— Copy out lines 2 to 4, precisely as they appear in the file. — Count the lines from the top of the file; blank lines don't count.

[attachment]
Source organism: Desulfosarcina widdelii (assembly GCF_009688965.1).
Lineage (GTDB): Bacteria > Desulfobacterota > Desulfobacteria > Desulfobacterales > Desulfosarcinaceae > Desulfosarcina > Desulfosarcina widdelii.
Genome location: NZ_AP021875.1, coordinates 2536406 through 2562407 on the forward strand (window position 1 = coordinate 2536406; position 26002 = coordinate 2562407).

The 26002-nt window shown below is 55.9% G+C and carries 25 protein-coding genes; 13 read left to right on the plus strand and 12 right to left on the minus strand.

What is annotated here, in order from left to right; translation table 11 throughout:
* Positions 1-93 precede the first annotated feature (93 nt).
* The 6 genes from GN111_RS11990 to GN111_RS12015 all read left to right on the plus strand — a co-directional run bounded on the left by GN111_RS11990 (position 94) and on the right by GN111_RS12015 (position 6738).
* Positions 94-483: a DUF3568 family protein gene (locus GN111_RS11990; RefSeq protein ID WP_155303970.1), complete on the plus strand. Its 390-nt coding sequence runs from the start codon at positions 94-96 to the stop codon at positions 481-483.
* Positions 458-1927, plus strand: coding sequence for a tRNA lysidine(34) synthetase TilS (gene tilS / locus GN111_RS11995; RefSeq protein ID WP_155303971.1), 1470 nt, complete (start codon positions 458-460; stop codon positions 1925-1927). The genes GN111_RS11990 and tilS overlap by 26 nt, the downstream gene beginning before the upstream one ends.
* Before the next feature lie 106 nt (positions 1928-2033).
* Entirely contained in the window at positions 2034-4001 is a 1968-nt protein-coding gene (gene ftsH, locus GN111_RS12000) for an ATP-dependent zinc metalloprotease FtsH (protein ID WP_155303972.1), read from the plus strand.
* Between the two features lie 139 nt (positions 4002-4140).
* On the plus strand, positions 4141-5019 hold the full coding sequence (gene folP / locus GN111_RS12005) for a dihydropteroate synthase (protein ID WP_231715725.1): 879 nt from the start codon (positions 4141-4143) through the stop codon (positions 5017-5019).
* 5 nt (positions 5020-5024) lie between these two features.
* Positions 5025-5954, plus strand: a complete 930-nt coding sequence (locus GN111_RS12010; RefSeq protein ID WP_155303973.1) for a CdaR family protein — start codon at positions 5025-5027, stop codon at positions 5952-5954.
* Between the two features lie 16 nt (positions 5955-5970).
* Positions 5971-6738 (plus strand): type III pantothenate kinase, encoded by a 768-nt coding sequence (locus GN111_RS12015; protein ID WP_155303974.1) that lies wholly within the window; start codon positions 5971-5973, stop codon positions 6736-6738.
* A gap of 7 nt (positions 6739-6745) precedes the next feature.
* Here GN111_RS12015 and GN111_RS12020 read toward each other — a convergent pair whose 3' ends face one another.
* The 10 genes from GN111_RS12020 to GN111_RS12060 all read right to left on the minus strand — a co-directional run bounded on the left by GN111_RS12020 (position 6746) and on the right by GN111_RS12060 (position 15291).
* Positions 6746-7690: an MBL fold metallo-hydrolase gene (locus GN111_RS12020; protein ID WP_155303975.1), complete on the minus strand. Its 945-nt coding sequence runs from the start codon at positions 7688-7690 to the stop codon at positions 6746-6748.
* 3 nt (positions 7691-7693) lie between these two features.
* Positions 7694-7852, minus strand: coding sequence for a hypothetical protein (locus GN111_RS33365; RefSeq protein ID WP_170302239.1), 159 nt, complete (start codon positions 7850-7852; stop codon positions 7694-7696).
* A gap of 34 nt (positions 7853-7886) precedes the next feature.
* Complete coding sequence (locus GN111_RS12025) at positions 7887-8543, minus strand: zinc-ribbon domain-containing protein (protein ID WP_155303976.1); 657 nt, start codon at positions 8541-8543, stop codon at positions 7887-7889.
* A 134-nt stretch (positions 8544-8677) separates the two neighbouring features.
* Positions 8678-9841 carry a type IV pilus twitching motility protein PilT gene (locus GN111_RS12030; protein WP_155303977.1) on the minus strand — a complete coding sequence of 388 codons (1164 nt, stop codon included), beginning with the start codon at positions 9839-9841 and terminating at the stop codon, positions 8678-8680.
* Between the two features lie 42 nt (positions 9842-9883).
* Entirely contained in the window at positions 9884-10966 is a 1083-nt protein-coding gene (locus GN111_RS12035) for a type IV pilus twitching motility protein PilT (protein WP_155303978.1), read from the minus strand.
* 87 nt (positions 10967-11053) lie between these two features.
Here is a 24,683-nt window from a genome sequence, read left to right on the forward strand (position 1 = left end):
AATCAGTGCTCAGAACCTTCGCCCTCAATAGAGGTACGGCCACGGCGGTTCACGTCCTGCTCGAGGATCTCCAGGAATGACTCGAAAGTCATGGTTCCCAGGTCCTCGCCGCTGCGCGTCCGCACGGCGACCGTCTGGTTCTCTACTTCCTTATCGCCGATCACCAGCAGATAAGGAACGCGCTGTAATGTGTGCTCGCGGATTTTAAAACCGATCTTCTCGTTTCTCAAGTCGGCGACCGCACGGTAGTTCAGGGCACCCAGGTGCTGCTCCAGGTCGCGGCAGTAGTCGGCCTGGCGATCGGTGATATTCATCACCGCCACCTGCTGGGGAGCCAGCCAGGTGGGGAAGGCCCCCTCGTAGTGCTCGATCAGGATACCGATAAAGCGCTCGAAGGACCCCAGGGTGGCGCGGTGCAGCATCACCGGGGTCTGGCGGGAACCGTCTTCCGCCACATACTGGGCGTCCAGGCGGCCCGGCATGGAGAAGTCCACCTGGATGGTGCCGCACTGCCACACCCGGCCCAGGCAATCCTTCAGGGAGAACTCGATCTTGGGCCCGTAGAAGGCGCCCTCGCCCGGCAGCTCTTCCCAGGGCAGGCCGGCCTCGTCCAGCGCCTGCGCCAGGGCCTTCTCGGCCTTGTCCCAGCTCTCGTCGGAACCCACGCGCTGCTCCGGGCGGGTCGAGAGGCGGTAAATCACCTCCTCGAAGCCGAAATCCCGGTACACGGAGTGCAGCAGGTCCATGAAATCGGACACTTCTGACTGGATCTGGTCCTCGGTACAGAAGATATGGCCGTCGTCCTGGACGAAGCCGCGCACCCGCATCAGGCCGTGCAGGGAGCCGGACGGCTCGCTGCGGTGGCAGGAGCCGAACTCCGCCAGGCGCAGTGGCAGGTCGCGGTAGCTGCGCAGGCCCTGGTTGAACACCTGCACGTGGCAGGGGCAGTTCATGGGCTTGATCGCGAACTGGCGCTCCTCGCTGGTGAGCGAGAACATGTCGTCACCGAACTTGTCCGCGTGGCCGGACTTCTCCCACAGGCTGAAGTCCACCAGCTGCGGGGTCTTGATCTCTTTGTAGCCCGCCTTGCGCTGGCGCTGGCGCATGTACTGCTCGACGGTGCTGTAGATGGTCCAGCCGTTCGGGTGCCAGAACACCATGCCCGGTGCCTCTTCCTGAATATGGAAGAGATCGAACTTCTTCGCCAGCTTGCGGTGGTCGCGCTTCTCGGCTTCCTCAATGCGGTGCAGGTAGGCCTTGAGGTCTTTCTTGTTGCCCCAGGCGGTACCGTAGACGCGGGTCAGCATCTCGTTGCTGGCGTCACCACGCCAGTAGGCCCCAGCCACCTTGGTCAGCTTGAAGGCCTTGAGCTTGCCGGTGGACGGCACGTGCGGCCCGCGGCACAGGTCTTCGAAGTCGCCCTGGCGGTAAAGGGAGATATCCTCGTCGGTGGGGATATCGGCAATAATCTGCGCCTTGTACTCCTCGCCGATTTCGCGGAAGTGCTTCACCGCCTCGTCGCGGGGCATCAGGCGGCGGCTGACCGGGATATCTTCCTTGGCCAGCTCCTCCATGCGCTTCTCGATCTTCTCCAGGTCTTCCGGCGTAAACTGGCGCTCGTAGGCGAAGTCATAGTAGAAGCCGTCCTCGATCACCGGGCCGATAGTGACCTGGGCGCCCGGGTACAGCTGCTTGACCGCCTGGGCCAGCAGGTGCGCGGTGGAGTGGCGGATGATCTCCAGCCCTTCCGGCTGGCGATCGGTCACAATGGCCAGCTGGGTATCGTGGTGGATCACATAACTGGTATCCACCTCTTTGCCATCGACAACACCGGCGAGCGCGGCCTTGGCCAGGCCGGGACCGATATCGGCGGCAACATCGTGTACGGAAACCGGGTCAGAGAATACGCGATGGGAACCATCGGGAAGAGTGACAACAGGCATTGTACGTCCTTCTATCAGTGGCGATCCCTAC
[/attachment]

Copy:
Lineage (GTDB): Bacteria > Desulfobacterota > Desulfobacteria > Desulfobacterales > Desulfosarcinaceae > Desulfosarcina > Desulfosarcina widdelii.
Genome location: NZ_AP021875.1, coordinates 2536406 through 2562407 on the forward strand (window position 1 = coordinate 2536406; position 26002 = coordinate 2562407).

The 26002-nt window shown below is 55.9% G+C and carries 25 protein-coding genes; 13 read left to right on the plus strand and 12 right to left on the minus strand.